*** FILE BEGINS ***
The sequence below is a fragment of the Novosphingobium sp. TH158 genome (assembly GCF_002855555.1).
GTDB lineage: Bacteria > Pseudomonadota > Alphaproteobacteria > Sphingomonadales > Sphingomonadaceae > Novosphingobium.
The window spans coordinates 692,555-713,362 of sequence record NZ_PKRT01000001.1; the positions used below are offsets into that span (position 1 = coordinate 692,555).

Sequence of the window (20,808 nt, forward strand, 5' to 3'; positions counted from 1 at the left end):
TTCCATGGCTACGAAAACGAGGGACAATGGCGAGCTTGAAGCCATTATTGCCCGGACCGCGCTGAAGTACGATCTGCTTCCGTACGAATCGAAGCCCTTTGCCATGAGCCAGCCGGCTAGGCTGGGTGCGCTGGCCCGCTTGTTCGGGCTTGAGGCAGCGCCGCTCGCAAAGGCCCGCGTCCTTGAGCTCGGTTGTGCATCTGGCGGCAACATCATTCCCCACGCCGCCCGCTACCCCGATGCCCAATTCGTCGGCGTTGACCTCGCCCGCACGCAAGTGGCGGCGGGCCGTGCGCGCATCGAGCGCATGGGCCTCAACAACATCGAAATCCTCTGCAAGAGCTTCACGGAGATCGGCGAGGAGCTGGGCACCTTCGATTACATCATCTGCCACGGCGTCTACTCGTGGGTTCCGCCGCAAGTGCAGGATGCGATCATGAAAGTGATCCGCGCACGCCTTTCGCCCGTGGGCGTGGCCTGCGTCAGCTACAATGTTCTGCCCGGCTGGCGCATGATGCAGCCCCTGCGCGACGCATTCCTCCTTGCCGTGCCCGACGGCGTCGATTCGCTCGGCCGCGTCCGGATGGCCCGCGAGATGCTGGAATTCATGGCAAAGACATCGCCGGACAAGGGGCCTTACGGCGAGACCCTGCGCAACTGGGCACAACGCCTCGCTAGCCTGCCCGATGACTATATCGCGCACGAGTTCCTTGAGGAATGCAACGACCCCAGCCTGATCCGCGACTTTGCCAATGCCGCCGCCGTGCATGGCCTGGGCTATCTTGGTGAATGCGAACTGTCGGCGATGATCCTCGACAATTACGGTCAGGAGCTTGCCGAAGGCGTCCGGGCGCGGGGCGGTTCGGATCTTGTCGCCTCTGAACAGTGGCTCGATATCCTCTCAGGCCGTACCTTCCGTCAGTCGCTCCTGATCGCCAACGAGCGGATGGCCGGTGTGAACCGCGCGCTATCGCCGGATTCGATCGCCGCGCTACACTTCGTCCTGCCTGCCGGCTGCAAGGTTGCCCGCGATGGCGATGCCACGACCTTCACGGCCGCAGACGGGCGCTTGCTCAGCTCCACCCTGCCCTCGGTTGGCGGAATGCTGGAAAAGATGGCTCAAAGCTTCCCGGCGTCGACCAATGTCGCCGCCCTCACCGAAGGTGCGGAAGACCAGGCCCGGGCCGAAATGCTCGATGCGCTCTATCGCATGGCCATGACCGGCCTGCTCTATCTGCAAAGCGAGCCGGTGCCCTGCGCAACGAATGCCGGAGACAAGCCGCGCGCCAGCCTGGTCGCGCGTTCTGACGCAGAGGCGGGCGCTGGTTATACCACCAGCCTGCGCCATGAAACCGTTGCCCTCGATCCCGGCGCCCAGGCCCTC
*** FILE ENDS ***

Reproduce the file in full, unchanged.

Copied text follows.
The sequence below is a fragment of the Novosphingobium sp. TH158 genome (assembly GCF_002855555.1).
GTDB lineage: Bacteria > Pseudomonadota > Alphaproteobacteria > Sphingomonadales > Sphingomonadaceae > Novosphingobium.
The window spans coordinates 692,555-713,362 of sequence record NZ_PKRT01000001.1; the positions used below are offsets into that span (position 1 = coordinate 692,555).

Sequence of the window (20,808 nt, forward strand, 5' to 3'; positions counted from 1 at the left end):
TTCCATGGCTACGAAAACGAGGGACAATGGCGAGCTTGAAGCCATTATTGCCCGGACCGCGCTGAAGTACGATCTGCTTCCGTACGAATCGAAGCCCTTTGCCATGAGCCAGCCGGCTAGGCTGGGTGCGCTGGCCCGCTTGTTCGGGCTTGAGGCAGCGCCGCTCGCAAAGGCCCGCGTCCTTGAGCTCGGTTGTGCATCTGGCGGCAACATCATTCCCCACGCCGCCCGCTACCCCGATGCCCAATTCGTCGGCGTTGACCTCGCCCGCACGCAAGTGGCGGCGGGCCGTGCGCGCATCGAGCGCATGGGCCTCAACAACATCGAAATCCTCTGCAAGAGCTTCACGGAGATCGGCGAGGAGCTGGGCACCTTCGATTACATCATCTGCCACGGCGTCTACTCGTGGGTTCCGCCGCAAGTGCAGGATGCGATCATGAAAGTGATCCGCGCACGCCTTTCGCCCGTGGGCGTGGCCTGCGTCAGCTACAATGTTCTGCCCGGCTGGCGCATGATGCAGCCCCTGCGCGACGCATTCCTCCTTGCCGTGCCCGACGGCGTCGATTCGCTCGGCCGCGTCCGGATGGCCCGCGAGATGCTGGAATTCATGGCAAAGACATCGCCGGACAAGGGGCCTTACGGCGAGACCCTGCGCAACTGGGCACAACGCCTCGCTAGCCTGCCCGATGACTATATCGCGCACGAGTTCCTTGAGGAATGCAACGACCCCAGCCTGATCCGCGACTTTGCCAATGCCGCCGCCGTGCATGGCCTGGGCTATCTTGGTGAATGCGAACTGTCGGCGATGATCCTCGACAATTACGGTCAGGAGCTTGCCGAAGGCGTCCGGGCGCGGGGCGGTTCGGATCTTGTCGCCTCTGAACAGTGGCTCGATATCCTCTCAGGCCGTACCTTCCGTCAGTCGCTCCTGATCGCCAACGAGCGGATGGCCGGTGTGAACCGCGCGCTATCGCCGGATTCGATCGCCGCGCTACACTTCGTCCTGCCTGCCGGCTGCAAGGTTGCCCGCGATGGCGATGCCACGACCTTCACGGCCGCAGACGGGCGCTTGCTCAGCTCCACCCTGCCCTCGGTTGGCGGAATGCTGGAAAAGATGGCTCAAAGCTTCCCGGCGTCGACCAATGTCGCCGCCCTCACCGAAGGTGCGGAAGACCAGGCCCGGGCCGAAATGCTCGATGCGCTCTATCGCATGGCCATGACCGGCCTGCTCTATCTGCAAAGCGAGCCGGTGCCCTGCGCAACGAATGCCGGAGACAAGCCGCGCGCCAGCCTGGTCGCGCGTTCTGACGCAGAGGCGGGCGCTGGTTATACCACCAGCCTGCGCCATGAAACCGTTGCCCTCGATCCCGGCGCCCAGGCCCTC